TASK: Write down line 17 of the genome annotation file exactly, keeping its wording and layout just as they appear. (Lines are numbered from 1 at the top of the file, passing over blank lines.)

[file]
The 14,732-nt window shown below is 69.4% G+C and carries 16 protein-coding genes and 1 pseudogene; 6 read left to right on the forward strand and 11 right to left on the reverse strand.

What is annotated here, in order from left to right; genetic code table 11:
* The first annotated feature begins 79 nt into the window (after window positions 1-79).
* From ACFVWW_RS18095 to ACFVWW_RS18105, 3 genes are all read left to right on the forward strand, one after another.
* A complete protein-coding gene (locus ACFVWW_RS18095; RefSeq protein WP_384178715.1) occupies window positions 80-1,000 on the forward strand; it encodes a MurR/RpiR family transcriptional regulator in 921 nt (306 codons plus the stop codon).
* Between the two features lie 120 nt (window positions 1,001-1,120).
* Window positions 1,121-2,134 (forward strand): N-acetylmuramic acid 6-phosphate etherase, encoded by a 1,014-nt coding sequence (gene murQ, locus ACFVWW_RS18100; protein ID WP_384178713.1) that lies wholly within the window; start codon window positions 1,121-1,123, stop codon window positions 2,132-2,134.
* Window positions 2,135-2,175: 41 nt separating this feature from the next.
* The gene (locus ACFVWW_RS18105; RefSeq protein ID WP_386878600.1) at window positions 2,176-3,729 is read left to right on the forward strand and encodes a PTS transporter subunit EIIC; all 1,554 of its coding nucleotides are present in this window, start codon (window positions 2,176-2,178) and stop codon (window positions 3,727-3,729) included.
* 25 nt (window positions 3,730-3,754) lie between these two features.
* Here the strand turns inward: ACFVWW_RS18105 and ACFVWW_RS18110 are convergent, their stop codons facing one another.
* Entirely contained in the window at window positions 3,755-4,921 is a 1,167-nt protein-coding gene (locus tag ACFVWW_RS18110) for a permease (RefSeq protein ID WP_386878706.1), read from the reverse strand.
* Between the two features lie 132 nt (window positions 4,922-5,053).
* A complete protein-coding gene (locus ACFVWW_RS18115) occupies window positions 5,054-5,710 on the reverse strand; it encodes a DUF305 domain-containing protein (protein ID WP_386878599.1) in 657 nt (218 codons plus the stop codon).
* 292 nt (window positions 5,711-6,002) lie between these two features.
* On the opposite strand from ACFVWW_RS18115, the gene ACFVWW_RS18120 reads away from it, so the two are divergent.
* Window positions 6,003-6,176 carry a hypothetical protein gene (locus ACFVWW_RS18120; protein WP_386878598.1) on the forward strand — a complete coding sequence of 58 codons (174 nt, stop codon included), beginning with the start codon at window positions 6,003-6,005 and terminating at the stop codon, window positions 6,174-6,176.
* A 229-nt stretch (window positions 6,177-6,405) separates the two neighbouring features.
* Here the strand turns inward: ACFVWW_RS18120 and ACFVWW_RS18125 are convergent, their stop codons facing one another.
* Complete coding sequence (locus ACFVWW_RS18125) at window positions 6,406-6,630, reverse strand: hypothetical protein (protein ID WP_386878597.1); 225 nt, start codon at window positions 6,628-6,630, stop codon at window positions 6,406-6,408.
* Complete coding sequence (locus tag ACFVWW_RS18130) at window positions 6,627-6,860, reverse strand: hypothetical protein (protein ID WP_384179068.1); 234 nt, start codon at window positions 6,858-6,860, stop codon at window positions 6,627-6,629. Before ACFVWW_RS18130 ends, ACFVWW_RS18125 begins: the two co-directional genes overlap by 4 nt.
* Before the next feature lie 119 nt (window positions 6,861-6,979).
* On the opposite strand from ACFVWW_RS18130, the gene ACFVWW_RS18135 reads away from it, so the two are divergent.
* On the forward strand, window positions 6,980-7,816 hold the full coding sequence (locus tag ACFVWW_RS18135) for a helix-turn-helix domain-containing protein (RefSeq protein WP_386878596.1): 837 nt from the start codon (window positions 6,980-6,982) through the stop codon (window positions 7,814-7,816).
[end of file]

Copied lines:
* Window positions 6,003-6,176 carry a hypothetical protein gene (locus ACFVWW_RS18120; protein WP_386878598.1) on the forward strand — a complete coding sequence of 58 codons (174 nt, stop codon included), beginning with the start codon at window positions 6,003-6,005 and terminating at the stop codon, window positions 6,174-6,176.